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Effects of Sevoflurane and Propofol on Procalcitonin and C-Reactive Protein Concentrations in Patients Undergoing Off-Pump Coronary Artery Bypass Graft Surgery
Susanne C. Fischer, M.D.; Peter F. Conzen, M.D.; Joerg M. Schmoeckel, M.D.; Klaus Peter, M.D.
Ludwig-Maximilians-University, Institute of Anesthesiology, Munich, Germany
Cardiac surgery using cardiopulmonary bypass is often associated with severe inflammatory reactions (e.g.SIRS), which can lead to multi-organ failure and increased postoperative morbidity and mortality (1). Elevated systemic inflammatory markers have also been reported following off-pump coronary artery bypass graft procedures (OPCAB) (2). Sevoflurane is known to modulate the interaction of polymorphonuclear neutrophils with the coronary microvascular endothelium and this may play a crucial role in the initiation of reperfusion injury (3). We evaluated the influences of anesthesia regimens based on sevoflurane (S) and on propofol (P) on the perioperative serum concentrations of procalcitonon (PCT) and C-reactive protein (CRP) in patients undergoing elective off-pump coronary surgery.


23 patients undergoing elective cardiac surgery were randomized to receive anesthesia consisting of either propofol (2-5 μg/ml in target-controlled infusion) or sevoflurane (1 MAC) supplemented by sufentanil (0,025 μg/kg/min). Blood samples were taken before surgery (T1), following exposure of the coronary arteries (T2), 15min after ischemia (T3) , at arrival on intensiv care unit (T4) as well as 3h (T5),6h (T6), 12h (T7), 18h (T8) and 24h (T9) after admission on ICU. All patients were intensely monitored and carefully controlled to avoid instability such as systemic hypotension, tachycardia or myocardial ischemia.


Analyses were done in 10 patients receiving sevoflurane and 10 patients receiving propofol. Three patients met exclusion criteria, i.e. one patient (S) had excessive bleeding and one patient in each group displayed severe hemodynamic instability so that cardiopulmonary bypass was necessary for successful surgery. Total duration of surgery in these patients was 228 ± 81 (S) and 243 ± 69 min (P), respectively (n.s.).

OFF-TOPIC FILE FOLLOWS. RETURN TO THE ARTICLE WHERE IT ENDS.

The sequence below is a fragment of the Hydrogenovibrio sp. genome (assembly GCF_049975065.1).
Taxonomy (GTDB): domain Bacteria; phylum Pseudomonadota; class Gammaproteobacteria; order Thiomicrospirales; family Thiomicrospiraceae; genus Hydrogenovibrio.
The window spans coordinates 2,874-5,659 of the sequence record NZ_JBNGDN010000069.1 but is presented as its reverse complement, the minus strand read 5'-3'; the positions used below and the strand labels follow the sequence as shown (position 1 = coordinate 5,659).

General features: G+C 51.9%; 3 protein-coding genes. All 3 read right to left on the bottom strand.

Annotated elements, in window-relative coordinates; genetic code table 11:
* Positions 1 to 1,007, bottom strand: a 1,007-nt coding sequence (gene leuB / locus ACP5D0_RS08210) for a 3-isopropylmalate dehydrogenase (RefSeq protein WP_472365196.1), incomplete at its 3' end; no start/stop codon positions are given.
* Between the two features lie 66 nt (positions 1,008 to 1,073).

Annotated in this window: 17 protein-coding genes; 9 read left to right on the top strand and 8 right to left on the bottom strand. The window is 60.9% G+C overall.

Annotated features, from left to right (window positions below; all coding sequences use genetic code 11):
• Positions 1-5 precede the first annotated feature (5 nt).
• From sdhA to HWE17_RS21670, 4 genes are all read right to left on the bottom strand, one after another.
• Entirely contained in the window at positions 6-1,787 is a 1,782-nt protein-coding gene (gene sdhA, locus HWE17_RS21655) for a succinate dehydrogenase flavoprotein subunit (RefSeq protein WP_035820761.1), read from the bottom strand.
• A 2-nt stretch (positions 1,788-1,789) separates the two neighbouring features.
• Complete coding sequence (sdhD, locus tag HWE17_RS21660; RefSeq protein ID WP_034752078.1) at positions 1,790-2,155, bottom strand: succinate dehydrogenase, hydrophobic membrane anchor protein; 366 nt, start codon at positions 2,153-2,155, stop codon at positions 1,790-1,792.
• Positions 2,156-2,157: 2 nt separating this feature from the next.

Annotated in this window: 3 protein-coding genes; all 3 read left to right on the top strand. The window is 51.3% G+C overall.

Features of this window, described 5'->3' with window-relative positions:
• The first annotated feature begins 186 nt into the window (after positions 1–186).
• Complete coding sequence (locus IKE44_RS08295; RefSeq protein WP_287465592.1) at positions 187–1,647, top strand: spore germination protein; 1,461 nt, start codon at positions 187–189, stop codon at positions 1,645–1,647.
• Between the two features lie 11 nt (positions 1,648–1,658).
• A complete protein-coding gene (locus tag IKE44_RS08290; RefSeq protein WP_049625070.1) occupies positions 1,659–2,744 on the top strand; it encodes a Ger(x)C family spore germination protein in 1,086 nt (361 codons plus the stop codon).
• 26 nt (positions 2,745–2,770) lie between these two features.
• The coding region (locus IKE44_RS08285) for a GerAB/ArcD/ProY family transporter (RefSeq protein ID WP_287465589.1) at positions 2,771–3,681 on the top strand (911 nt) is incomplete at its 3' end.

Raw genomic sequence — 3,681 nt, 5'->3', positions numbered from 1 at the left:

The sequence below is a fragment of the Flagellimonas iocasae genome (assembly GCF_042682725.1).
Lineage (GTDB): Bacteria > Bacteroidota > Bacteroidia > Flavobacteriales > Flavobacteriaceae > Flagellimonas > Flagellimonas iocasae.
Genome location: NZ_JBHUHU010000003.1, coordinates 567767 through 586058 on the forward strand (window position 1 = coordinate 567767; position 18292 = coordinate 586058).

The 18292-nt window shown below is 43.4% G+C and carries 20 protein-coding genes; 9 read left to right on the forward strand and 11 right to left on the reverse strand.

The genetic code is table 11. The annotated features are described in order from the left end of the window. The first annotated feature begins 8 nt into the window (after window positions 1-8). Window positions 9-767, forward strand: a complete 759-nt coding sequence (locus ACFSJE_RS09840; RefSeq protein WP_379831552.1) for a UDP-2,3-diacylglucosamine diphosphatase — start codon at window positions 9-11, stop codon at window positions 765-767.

Times to extubation and to discharge from hospital were 485 ± 233 (S) and 570 ± 313 min (P) (n.s.) and 12 ± 3 (S) and 16 ± 9 days (P) (n.s.), respectively.

PCT serum concentrations increased slightly more with propofol than with sevoflurane (ANOVA (mean ± SD): 0,38 ± 0,5 (P) vs. 0,28 ± 0,8 (S) ng/ml, p = 0,263). In contrast, CRP increased significantly more after propofol than after sevoflurane (ANOVA (mean ± SD): 6,0 ± 7,4 (P) vs. 5,1 ± 6,7 (S) mg/dl, p = 0,002).


An anesthesia regimen based on sevoflurane suppressed to some extent the perioperative release of CRP and PCT compared to an anesthesia regimen based on propofol. Characterized by relatively long serum half-life times both inflammation markers reflect the cumulative systemic inflammatory response. We conclude that sevoflurane in accordance to the experimental findings mitigates the inflammatory response.

(1) Cremer, J et al.: Ann. Thorac. Surg. 1996; 61: 1714-20

(2) Kilger, E et al.: Thorac. Cardiovasc. Surg. 1998; 46:130-33

(3) Heindl, B et al.: Anesthesiology 1999; 91:521-530

Anesthesiology 2002; 96: A155